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Inside Spiritland|||
Inside Spiritland
22 Feb 2019

The Royal Festival Hall's new bar, Spiritland, sounds like nowhere else in London

Words by  Photo by Andrew Meredith

In the artistic environs of the Royal Festival Hall, Spiritland’s new restaurant also puts the emphasis on acoustic pleasures

Built as part of the Festival of Britain in 1951, the Royal Festival Hall is rooted in design. Already home to the Skylon restaurant, the modernist building also recently opened its doors to a dining offering dedicated to music lovers – restaurant and bar Spiritland.

Spiritland Royal Festival Hall comes after locations in King’s Cross and Mayfair, and while the interior design of Spiritland King’s Cross was inspired by Japanese hi-fi references, the Southbank venue rings closer to home by
virtue of its location alone. “We’ve taken a number of cues from the building, which has fed into our design process,” explains Paul Noble, Spiritland’s artistic director. “Everything we do is in some way influenced by modernism, whether it’s subtle or overt. Canteen, which inhabited the space previously, did it, and we’ve endeavoured to do it, just with a much more elevated and luxurious approach.”

Located at ground level, Spiritland Royal Festival Hall contributes to the South Bank buzz with a large outdoor area, and compared to its other locations – the King’s Cross site sits around 70 people and Mayfair is a tiny headphone shop – it has around 180 covers. And with music at the heart of the Spiritland ethos, it is no surprise that acoustics were of the utmost importance indoors.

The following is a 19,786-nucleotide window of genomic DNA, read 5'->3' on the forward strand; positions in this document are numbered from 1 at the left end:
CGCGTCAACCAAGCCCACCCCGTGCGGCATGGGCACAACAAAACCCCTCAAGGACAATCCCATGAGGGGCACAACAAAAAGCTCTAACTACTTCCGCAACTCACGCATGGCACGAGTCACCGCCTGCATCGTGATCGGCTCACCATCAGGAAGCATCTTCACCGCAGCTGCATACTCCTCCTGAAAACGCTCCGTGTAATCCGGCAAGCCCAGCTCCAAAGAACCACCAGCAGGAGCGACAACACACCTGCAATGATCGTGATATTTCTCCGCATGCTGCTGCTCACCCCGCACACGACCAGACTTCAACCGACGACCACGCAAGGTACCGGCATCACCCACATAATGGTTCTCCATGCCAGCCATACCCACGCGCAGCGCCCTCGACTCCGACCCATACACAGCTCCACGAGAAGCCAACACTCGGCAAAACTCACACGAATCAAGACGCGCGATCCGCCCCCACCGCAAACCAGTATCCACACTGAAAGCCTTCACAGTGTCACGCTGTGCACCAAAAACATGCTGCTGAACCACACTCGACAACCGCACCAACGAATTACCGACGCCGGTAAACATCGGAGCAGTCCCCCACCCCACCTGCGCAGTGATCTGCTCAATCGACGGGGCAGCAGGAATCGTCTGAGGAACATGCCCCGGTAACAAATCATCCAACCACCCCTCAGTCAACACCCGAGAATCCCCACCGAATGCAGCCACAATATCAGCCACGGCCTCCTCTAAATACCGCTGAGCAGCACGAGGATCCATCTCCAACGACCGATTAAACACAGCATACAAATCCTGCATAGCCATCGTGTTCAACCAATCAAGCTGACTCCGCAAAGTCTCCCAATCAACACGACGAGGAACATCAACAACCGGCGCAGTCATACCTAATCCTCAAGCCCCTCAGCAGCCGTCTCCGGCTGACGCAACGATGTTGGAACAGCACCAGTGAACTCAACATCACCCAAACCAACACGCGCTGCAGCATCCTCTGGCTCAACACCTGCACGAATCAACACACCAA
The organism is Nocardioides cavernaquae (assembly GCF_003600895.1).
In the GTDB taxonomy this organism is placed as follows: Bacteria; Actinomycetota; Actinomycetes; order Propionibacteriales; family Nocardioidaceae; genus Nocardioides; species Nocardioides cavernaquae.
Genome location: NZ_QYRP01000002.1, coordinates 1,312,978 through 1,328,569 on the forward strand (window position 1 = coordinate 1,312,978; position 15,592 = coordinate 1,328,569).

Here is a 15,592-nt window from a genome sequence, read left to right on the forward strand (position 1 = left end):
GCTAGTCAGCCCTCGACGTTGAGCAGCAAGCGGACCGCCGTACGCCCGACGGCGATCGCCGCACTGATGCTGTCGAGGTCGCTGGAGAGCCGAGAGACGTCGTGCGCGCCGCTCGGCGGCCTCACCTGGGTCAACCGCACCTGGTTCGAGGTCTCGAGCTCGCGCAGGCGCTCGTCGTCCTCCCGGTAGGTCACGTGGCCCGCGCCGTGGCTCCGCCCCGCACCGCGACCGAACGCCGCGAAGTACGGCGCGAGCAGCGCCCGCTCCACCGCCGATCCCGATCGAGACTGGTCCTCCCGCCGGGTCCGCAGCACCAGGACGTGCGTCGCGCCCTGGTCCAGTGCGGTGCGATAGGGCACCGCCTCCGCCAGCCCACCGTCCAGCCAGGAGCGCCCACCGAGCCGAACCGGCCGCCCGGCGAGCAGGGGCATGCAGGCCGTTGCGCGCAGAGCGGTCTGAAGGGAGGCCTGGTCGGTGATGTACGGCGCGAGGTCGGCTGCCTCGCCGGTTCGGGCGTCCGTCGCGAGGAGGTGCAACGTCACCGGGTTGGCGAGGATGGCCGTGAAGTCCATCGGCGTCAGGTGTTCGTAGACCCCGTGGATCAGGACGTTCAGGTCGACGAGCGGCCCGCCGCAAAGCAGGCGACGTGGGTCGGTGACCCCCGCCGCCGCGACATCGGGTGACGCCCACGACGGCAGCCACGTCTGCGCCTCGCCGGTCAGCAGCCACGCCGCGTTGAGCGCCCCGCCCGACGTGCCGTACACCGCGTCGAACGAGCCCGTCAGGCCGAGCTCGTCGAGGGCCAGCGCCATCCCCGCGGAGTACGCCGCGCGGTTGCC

Spiritland. Photo by Andrew Meredith

The Spiritland team worked with a team of acoustic consultants in order to provide a distinct “audio signature” to the space, one that, as Noble explains, “wouldn’t just enhance the performance of the sound system, but would actually create a sympathetic and pleasurable acoustic environment in itself”.

This attention to acoustics manifests itself throughout the space: the custom ceiling tiles are acoustic, the wall panels are perforated, and the velvet curtains are bespoke “from the atelier to London’s West End”. The furniture is by British manufacturer Very Good and Proper, while the bar features Max Lamb’s signature Marmoreal for Dzek.

“Plenty of public areas simply haven’t thought about acoustic considerations, or they’re an afterthought at the end of the design process,” says Noble, but Spiritland has not only designed with acoustics in mind, it has built an entire brand around the “listening experience”.

Spiritland's booth seating. Photo by Andrew Meredith

The Royal Festival Hall location indeed features a large booth with EMT broadcast turntables, a bespoke DJ mixer and discrete monitoring. And now for the music mavens: the space also uses two sound systems – one Living Voice system, a horn-loaded pair of speakers and a D&B Audiotechnik system. “Combined they create an incredibly immersive sound, unlike anything I’ve ever heard in a restaurant,” says Noble.

“The Royal Festival Hall is a unique location in the middle of Europe’s largest arts centre,” he continues, and sitting alongside nearly 7ha of music, theatre, art, literature and performance, the new Spiritland seems to fit the bill just fine.

Noble concludes: “We felt that the blend of music, culture and hospitality that we’d explored in our first venue in King’s Cross would translate over here perfectly.”

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